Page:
March 7, 2013 / 6:23 AM / 7 years ago

Analysis: North Korea's Kim Jong-un to ride out sanctions in nuclear push

SEOUL (Reuters) - Fresh U.N. sanctions are unlikely to halt North Korea’s nuclear program given that seven years of previous measures from the world body and more than 50 years of U.S. penalties have failed to dissuade North Korea from trying to develop banned weapons.

North Korean leader Kim Jong-Un (C) inspects an artillery firing drill of the Korean People's Army units in an undisclosed location in this undated recent picture released by the North's official KCNA news agency in Pyongyang February 26, 2013. REUTERS/KCNA

Under new leader Kim Jong-un, the North has pursued its nuclear program even more aggressively, experts in Seoul said. The 30-year old Kim, in power for just over a year, also seems more willing to shun China, his sole powerful backer, than his father Kim Jong-il was, one of the experts said.

The U.N. Security Council is set to agree another round of sanctions against North Korea later on Thursday in response to Pyongyang’s latest nuclear test on February 12, bringing the measures more into line with a tough regime imposed on Iran.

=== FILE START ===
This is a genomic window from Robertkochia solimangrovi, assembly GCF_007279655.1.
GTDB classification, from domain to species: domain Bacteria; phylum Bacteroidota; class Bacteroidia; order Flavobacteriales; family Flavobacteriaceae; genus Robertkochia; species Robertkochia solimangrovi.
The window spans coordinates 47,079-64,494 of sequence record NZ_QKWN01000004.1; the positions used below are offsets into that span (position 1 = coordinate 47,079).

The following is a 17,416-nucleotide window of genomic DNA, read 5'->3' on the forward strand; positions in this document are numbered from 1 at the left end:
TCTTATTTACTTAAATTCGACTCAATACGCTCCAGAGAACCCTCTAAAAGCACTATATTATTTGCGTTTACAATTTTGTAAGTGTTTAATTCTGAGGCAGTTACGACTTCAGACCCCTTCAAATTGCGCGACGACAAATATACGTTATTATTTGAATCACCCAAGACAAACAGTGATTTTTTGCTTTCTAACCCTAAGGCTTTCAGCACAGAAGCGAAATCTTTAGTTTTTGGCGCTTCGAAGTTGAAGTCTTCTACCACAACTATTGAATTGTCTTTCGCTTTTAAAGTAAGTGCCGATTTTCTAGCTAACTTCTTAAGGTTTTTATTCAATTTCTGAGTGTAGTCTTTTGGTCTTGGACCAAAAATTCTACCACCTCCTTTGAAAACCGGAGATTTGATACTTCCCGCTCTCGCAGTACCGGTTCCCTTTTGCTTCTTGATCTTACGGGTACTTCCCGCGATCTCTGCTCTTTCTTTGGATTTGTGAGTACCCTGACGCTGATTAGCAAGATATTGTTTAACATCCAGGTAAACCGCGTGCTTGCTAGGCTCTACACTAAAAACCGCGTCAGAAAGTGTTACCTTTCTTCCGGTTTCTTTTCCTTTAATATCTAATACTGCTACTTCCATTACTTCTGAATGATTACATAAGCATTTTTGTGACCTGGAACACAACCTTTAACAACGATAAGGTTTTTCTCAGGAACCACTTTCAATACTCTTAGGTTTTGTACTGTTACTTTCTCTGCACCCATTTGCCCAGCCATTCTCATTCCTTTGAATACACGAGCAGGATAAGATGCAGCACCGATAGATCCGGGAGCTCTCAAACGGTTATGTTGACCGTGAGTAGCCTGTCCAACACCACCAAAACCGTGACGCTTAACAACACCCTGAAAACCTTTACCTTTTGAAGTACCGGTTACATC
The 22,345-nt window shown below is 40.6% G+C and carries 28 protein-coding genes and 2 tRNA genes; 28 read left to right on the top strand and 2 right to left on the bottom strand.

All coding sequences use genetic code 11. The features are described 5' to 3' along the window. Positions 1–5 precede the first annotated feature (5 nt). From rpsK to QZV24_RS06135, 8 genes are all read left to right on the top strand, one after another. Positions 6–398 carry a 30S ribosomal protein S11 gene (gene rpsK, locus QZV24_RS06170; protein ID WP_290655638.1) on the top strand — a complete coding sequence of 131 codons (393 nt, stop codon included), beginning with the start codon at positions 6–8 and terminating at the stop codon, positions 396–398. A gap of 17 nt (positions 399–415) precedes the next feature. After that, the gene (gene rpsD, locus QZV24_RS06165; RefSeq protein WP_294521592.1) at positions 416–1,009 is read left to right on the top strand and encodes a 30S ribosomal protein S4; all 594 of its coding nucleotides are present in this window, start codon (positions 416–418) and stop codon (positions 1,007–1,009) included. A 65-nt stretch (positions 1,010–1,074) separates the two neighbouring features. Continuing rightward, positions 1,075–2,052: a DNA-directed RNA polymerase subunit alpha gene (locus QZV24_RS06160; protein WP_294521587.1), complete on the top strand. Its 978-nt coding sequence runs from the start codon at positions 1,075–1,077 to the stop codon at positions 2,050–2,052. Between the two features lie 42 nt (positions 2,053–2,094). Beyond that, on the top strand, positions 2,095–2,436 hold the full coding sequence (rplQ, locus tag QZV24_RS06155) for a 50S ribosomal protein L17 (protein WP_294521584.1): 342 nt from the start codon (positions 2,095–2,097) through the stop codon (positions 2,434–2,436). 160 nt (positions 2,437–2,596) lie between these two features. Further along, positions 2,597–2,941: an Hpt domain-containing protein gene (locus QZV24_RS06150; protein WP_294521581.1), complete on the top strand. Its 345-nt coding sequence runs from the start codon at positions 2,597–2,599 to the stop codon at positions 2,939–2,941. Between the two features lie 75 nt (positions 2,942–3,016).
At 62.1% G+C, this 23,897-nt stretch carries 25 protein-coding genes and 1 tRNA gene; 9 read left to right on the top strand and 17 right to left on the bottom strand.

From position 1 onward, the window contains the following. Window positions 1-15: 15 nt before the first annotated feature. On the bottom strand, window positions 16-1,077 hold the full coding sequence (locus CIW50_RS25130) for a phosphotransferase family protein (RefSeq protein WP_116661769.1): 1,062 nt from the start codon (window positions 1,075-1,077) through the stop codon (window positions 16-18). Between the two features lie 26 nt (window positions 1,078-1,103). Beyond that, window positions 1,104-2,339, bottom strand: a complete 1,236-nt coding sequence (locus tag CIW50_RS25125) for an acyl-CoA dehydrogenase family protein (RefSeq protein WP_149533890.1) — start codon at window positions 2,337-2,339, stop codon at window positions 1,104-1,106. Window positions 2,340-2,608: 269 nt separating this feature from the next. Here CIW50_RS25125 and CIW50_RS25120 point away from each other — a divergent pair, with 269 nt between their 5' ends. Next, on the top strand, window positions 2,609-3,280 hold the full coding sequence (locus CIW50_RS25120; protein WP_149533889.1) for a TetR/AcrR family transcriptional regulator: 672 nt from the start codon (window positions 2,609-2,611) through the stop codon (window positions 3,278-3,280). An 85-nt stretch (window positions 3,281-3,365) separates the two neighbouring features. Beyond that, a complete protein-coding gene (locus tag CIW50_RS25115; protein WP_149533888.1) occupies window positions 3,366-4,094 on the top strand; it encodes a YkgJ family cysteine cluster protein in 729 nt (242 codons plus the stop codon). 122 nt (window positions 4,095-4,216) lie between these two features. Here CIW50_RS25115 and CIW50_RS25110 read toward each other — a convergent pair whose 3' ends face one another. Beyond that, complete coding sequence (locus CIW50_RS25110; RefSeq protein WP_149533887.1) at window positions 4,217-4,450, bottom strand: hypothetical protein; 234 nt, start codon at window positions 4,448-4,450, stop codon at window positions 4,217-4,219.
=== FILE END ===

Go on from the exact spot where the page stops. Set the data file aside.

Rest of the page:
The nuclear test was Pyongyang’s third since 2006. It followed a long-range rocket launch in December. Both tests showed the North had made progress in developing a missile with a test range of 10,000 km (6,200 miles) and miniaturizing a nuclear warhead for it.

“They will never give up their (nuclear) intercontinental ballistic missile plans. Their stance on this is very firm,” said Kim Yeon-su, professor of the department of security policy studies at the National Defence University in Seoul.

North Korea has used its nuclear program vigorously since Kim Jong-il’s regime as leverage to bully the international community for money, resources and aid. His son, Kim Jong-un, took little time to continue his father’s ambitions, launching a long-range missile just months after the elder Kim died.

China backed the U.S.-led push for the new round of sanctions in the United Nations. It has also supported previous efforts and stood behind condemnations of the North Korean long-range rocket launch in December which breached U.N. rules.